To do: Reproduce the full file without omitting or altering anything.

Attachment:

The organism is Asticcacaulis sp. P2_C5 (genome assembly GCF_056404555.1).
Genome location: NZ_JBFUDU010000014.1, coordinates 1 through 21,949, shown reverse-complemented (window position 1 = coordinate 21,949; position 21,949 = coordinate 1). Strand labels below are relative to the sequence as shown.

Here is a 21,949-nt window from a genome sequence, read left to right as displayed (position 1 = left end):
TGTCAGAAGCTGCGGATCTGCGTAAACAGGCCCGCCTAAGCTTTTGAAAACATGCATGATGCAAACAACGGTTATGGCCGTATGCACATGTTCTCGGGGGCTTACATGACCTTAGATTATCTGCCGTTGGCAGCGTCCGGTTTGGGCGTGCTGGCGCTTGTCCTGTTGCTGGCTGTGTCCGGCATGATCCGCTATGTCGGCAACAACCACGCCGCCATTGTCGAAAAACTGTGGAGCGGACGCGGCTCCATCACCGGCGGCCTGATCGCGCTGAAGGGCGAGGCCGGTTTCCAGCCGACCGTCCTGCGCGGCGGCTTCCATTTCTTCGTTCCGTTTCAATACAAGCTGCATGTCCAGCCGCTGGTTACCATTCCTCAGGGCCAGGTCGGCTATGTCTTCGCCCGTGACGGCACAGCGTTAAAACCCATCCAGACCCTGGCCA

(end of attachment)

The organism is Asticcacaulis sp. P2_C5 (genome assembly GCF_056404555.1).
Genome location: NZ_JBFUDU010000014.1, coordinates 1 through 21,949, shown reverse-complemented (window position 1 = coordinate 21,949; position 21,949 = coordinate 1). Strand labels below are relative to the sequence as shown.

Here is a 21,949-nt window from a genome sequence, read left to right as displayed (position 1 = left end):
TGTCAGAAGCTGCGGATCTGCGTAAACAGGCCCGCCTAAGCTTTTGAAAACATGCATGATGCAAACAACGGTTATGGCCGTATGCACATGTTCTCGGGGGCTTACATGACCTTAGATTATCTGCCGTTGGCAGCGTCCGGTTTGGGCGTGCTGGCGCTTGTCCTGTTGCTGGCTGTGTCCGGCATGATCCGCTATGTCGGCAACAACCACGCCGCCATTGTCGAAAAACTGTGGAGCGGACGCGGCTCCATCACCGGCGGCCTGATCGCGCTGAAGGGCGAGGCCGGTTTCCAGCCGACCGTCCTGCGCGGCGGCTTCCATTTCTTCGTTCCGTTTCAATACAAGCTGCATGTCCAGCCGCTGGTTACCATTCCTCAGGGCCAGGTCGGCTATGTCTTCGCCCGTGACGGCACAGCGTTAAAACCCATCCAGACCCTGGCCA